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f fy y 0.2 % Figure 4-1. Stress-strain curve. Strain ( in/in ) Stress (ksi) Stress (MPa)Stress-Strain Comparison -0.01 0.04 0.09 0.14 0.190.24 0 40 80 120 160 0 300 600 900 1200 -0.010.040.090.140.190.24 0 40 80 120 160 0 300 600 900 1200 60_5_90_25_1 MM_5_90_25_1 SS_16_90_25_1 Figure 4-2. Stress-strain comparison. A S T R U T B Figure 4-3. Cracks A) on the Top, B) on the side faces, C) on the rear and D) on the front faces. 63

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C D Figure 4-3. Continued. Top Front Rear Bottom Right Left Figure 4-4. Crack pattern for concrete splitting failure. A B Figure 4-5. Concrete crushed inside of be nd radius A) 90 deg. hook and B) 180 deg. hook. 64

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Dis p lacement ( in. ) Load (kip) Load (KN)Load-Displacemen t #5 Grade 60 -0.01 0.09 0.19 0.29 0.39 0 6 12 18 24 30 36 0 25 50 75 100 125 150 -0.010.090.190.290.39 0 6 12 18 24 30 36 0 25 50 75 100 125 150 Pyt 60_5_90_25_1 60_5_90_25_2 60_5_90_1 60_5_90_S 60_5_180_35_1 60_5_180_35_2 A Dis p lacement ( in. ) Load (kip) Load (KN)Load-Displacemen t #7 Grade 60 0 0.14 0.28 0.42 0.560.7 0 10 20 30 40 50 60 70 0 40 80 120 160 200 240 280 Pyt 60_7_90_47_1 60_7_90_47_2 60_7_90_1 60_7_90_S 60_7_180_35_1 60_7_180_35_2 60_7_180_35_3 60_7_180_35_4 B Figure 4-6. Load-displacement for mild steel A) #5, and B) #7. Pu/Ab (ksi) 0 30 60 90 120 9018090180 85 112 94 94 B end Angle: Bar Size: #5 #7 Figure 4-7. Mild steel resu lts in terms of hook capacity. Sli p ( in. ) Load (kip) Stress (ksi) 0 0.05 0.1 0.150.2 0 5 10 15 20 25 30 0 15 30 45 60 75 90 Pu crossing D1 D2 A Sli p ( in. ) Load (kip) Stress (ksi) 0 0.05 0.1 0.150.2 0 5 10 15 20 25 30 0 15 30 45 60 75 90 Py Pu crossing D1 D2 B Figure 4-8. Load-slip for sp ecimens A) 60_5_90_1 and B) 60_5_90_S. 65

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D1 D2 loss in stiffness from cracking 1 3 2 Spall A loss in stiffness from cracking D1 D2 Spall 1 2 3 B Figure 4-9. Locations where relative slip was m easured for A) Unconfined, and B) Confined with stirrup. Sli p ( in. ) Load (kip) Stress (ksi) 0 0.04 0.08 0.120.16 0 10 20 30 40 50 60 0 15 30 45 60 75 90 Pu D1 D2 A Sli p ( in. ) Load (kip) Stress (ksi) 0 0.04 0.08 0.120.16 0 10 20 30 40 50 60 0 15 30 45 60 75 90 Pu Py D1 D2 B Figure 4-10. Load-slip for specimen. A) 60_7_90_1 and B) 60_7_90_S. Sli p ( in. ) Load (kip) Stress (ksi) 0 0.05 0.1 0.150.2 0 10 20 30 40 0 30 60 90 120 PuPy D1 D2 Figure 4-11. Typical load-slip behavior for #5 mild steel specimens with 180-degree hook (60_5_180_35_2 shown). 66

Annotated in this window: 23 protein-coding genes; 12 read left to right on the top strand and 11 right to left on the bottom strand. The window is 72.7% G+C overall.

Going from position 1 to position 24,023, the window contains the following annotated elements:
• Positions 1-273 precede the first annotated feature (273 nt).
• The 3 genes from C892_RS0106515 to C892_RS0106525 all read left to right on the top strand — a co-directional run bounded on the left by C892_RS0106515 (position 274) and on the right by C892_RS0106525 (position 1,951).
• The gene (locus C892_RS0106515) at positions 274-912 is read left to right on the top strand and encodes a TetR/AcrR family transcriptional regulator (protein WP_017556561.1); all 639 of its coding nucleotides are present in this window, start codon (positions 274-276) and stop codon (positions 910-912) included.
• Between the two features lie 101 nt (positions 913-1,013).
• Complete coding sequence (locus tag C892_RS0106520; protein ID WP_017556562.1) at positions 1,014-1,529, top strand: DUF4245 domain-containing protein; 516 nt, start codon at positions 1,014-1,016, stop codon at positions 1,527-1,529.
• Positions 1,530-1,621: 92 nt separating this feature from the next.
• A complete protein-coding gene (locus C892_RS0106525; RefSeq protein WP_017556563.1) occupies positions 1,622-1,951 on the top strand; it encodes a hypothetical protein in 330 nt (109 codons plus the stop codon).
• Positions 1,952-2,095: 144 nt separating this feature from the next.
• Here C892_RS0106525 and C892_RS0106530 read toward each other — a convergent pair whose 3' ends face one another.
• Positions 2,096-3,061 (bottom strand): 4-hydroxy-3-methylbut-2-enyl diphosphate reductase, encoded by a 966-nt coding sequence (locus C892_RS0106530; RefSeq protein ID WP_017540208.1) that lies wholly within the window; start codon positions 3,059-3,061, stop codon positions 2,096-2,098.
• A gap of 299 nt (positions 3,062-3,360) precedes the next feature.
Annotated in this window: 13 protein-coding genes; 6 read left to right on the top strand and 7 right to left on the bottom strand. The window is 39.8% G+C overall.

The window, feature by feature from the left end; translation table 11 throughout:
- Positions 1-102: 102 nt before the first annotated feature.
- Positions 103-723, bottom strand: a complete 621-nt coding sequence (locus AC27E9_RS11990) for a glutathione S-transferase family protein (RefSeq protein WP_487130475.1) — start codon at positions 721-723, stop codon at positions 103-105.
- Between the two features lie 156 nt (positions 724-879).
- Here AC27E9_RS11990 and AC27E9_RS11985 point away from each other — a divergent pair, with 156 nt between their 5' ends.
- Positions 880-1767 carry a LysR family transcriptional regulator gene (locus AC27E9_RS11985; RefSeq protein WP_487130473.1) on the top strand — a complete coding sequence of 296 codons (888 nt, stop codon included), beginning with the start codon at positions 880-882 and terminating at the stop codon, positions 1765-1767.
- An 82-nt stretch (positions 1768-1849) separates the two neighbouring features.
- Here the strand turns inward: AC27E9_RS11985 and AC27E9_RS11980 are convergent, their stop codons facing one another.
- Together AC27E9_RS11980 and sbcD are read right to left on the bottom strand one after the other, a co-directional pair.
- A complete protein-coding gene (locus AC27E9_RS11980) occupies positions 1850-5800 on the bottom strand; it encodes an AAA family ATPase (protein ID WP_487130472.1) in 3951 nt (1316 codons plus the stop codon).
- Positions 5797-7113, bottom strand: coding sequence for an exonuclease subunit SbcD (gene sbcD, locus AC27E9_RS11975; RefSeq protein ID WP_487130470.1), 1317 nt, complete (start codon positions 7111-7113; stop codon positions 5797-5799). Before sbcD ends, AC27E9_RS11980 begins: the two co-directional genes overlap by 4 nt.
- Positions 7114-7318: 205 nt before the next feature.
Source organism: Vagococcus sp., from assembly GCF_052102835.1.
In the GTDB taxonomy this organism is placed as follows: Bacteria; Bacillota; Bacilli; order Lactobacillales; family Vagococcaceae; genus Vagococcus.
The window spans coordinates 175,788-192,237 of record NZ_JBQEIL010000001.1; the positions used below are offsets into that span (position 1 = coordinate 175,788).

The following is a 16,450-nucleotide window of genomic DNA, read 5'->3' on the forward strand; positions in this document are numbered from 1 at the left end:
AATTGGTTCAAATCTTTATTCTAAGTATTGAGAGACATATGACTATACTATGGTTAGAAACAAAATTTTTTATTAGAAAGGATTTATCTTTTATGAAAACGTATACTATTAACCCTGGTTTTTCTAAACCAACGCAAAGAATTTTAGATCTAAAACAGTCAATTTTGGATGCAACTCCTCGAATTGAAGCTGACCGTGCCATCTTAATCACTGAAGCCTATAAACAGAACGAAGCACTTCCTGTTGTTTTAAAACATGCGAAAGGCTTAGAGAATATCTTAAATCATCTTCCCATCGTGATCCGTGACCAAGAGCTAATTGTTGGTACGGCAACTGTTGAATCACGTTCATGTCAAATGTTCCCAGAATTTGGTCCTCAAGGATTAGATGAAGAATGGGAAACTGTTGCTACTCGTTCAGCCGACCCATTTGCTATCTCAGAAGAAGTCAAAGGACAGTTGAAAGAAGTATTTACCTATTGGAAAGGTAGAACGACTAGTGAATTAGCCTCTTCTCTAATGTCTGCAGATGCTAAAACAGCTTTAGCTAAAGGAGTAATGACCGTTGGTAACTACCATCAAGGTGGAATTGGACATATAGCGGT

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D1 D2 loss in stiffness from cracking dL Potential crack locations 1 2 3 4 5 S T R U T Figure 4-12. Relative slip at locations D1 a nd D2 for unconfined specimens with debonded length. Sli p ( in. ) Load (kip) Stress (ksi) 0 0.1 0.2 0.3 0.40.5 0 10 20 30 40 50 60 70 0 15 30 45 60 75 90 105 PuPy D1 D2 Figure 4-13. Typical load-slip behavior for #7 mild steel specimens with 180-degree hook (60_7_180_35_4 shown). 67

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Dis p lacement ( in. ) Load (kip) Load (KN)Load-Displacemen t 16 mm Stainless Steel 0 0.1 0.2 0.30.4 0 8 16 24 32 40 0 30 60 90 120 150 180 Pyt1 Pyt2 SS_16_90_25_1 SS_16_90_25_2 SS_16_90_35_1 SS_16_90_35_2 SS_16_180_35_1 SS_16_180_35_2 SS_16_180_35_3 SS_16_180_35_4 A Dis p lacement ( in. ) Load (kip) Load (KN)Load-Displacement20 mm Stainless Steel 0 0.14 0.28 0.42 0.560.7 0 15 30 45 60 75 0 60 120 180 240 300 Pyt SS_20_90_35_1 SS_20_90_35_2 SS_20_90_35_4 SS_20_180_35_1 SS_20_180_35_2 SS_20_180_35_3 SS_20_180_35_4 B Figure 4-14. Load displacement for stainless steel A) 16 mm, and B) 20 mm. Pu/Ab (ksi) 0 30 60 90 120 9018090180 104 111 115 112 B end Angle: Bar Size: 16mm 20mm Figure 4-15. Stainless steel results in terms of hook capacity. Sli p ( in. ) Load (kip) Stress (ksi) 0 0.1 0.2 0.3 0.40.5 0 8 16 24 32 40 0 25 50 75 100 125 Pu Py D1 D2 A Sli p ( in. ) Load (kip) Stress (ksi) 0 0.1 0.2 0.3 0.40.5 0 8 16 24 32 40 0 25 50 75 100 125 Pu Py crossing D1 D2 B Figure 4-16. Load-slip for specimens A) SS_16_90_25_2 and B) SS_16_90_35_2. 68

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Sli p ( in. ) Load (kip) Stress (ksi) 0 0.1 0.2 0.30.4 0 10 20 30 40 50 0 30 60 90 120 150 PuPy D1 D2 Figure 4-17. Typical load-slip behavior for 16mm stainless st eel specimens with both 90 and 180-degree hooks (SS_16_180_35_4 show). Sli p ( in. ) Load (kip) Stress (ksi) 0 0.05 0.1 0.15 0.20.25 0 10 20 30 40 50 60 70 0 20 40 60 80 100 120 140 PuPy D1 D2 Figure 4-18. Typical load-slip behavior for 20mm stainless st eel specimens with both 90 and 180-degree hooks (SS_20_90_35_2 shown). 69